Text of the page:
MTU launches film series on race
HOUGHTON — A new film series hosted by a sociology class at Michigan Technological University is giving people a forum to discuss a variety of racial issues in America.
The Film Festival on Reckoning with Race began this week and continues through Dec. 13.
The 11 films were picked by students in the “Introduction to Sociology” class taught by Richelle Winkler, professor of sociology and demography at Tech.
Given the renewed attention on racial tensions after a summer of high-visibility protests, Winkler had been looking for ways to integrate discussions of race into her class. Looking at other classes around the country, she found the idea of a film festival. She adapted it for what she thought would work with her students at Tech and in a way that could be done with no budget.
Students met in groups to choose films to host Zoom discussions about with the public.
Winkler sees it as a way to offer perspectives and experiences that differ from those of her students.
“A film is a good way to put yourself in somebody’s shoes by starting to get involved in their story,” she said. “That’s why I think film is a good way to start to address issues that are often challenging to talk about, or even think about, in a critical way.”
Winkler gave students several criteria. It had to be a film that spoke to them. It had to make them think about race in different ways. They were also encouraged to find films where people of color were involved in writing or directing.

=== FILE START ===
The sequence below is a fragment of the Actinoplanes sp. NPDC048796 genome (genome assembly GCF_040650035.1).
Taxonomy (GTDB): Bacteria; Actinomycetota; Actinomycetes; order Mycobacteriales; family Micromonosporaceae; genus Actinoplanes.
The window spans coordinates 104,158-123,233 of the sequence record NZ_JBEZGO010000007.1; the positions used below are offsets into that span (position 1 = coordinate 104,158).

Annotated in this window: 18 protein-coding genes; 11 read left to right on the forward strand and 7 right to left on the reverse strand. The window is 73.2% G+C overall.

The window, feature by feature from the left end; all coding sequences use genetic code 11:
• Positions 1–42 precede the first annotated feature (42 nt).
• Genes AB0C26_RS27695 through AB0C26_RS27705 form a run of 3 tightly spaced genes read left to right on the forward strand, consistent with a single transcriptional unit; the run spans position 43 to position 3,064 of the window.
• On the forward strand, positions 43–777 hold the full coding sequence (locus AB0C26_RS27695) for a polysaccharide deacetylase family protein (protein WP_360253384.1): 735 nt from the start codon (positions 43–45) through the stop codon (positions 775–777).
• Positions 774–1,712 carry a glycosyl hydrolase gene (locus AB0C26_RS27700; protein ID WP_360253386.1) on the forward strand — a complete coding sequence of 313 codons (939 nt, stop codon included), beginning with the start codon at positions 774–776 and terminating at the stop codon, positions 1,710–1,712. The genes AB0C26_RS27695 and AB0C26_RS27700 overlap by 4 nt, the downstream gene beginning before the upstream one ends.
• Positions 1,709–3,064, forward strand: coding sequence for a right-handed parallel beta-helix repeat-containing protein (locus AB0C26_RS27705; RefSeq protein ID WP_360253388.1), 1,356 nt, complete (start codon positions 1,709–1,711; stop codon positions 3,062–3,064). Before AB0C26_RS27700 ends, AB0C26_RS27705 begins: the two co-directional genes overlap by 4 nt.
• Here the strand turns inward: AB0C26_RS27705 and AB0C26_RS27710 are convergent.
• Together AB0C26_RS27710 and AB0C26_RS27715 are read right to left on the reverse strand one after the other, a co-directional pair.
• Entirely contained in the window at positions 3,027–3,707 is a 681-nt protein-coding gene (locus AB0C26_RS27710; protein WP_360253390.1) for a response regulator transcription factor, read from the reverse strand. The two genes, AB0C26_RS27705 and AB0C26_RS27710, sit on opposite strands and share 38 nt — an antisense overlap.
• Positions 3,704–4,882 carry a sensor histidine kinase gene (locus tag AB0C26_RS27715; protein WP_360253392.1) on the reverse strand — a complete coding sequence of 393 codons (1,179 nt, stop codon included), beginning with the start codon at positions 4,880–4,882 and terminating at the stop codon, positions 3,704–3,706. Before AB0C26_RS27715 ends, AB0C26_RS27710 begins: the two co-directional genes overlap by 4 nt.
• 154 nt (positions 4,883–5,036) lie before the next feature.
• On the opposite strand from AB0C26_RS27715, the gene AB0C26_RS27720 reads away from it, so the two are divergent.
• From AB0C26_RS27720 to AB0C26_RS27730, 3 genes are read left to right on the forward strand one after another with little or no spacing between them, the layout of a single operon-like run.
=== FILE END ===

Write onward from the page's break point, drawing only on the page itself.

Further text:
Groups picked two films to consider, and had to write justifications for their choices.
The 11 films come from genres from horror to documentary. The subjects span everything from coming of age during Jim Crow to racial disparities in health care. And the films are widely accessible through YouTube, Netflix or Amazon Prime.
“There are a lot of great films out there that are expensive to get, or just hard to get,” she said.
Third-year mechanical engineering student Kate Bridges’a group picked “Dark Girls,” a 2011 documentary about issues of beauty, colorism, gender and self-image. The group members each chose two films that stood out to them, then came together to narrow it down. They chose it over more popular movies such as the Jackie Robinson biopic “42” or another film discussed Wednesday, “Life of Pi.”
“It’s not produced by a big company, so it’s more under-the-radar,” Bridges said. “We thought it would be a great way to highlight an important topic with a film that’s not really known.”
Bridges’ group held their discussion Wednesday. Though it didn’t have the public involvement of subsequent discussions, Bridges said the talk among students was a valuable experience.
“Some people shared things they said that they wouldn’t usually share, and then you feed off of each other,” she said. We had a lot of good conversation. And I learned a lot of things.”
Winkler said students and community members had been engaged and sharing their stories with each other.
With the pandemic limiting face-to-face instruction, it also gave Winkler a new way to interact with students. Several of the students have been online-only. And the students in the group had only interacted in a scattered way online, Winkler said.
“it was really great for me to just see their faces and get to know them a little bit,” he said. “And I felt like we all formed some connections that we otherwise might not have had. And also to hear from people from the community as well.”
More discussions will be held after Thanksgiving break.
Upcoming films are: “Selma,” 5 p.m. Dec. 1; “Get Out,” 6:30 p.m. Dec. 2; “42: The Jackie Robinson Story,” 6 p.m. Dec. 3; “Hidden Figures,” 8 p.m. Dec. 3; “Just Mercy,” 7 p.m. Dec. 4; “13th,” 2 p.m. Dec. 5; “Death by Delivery,” 7 p.m. Dec. 6; “American Son,” 7 p.m. Dec. 6.
To learn more about the films, see potential discussion questions and find links to the Zoom discussion, go to mtu.instructure.com/courses/1346435.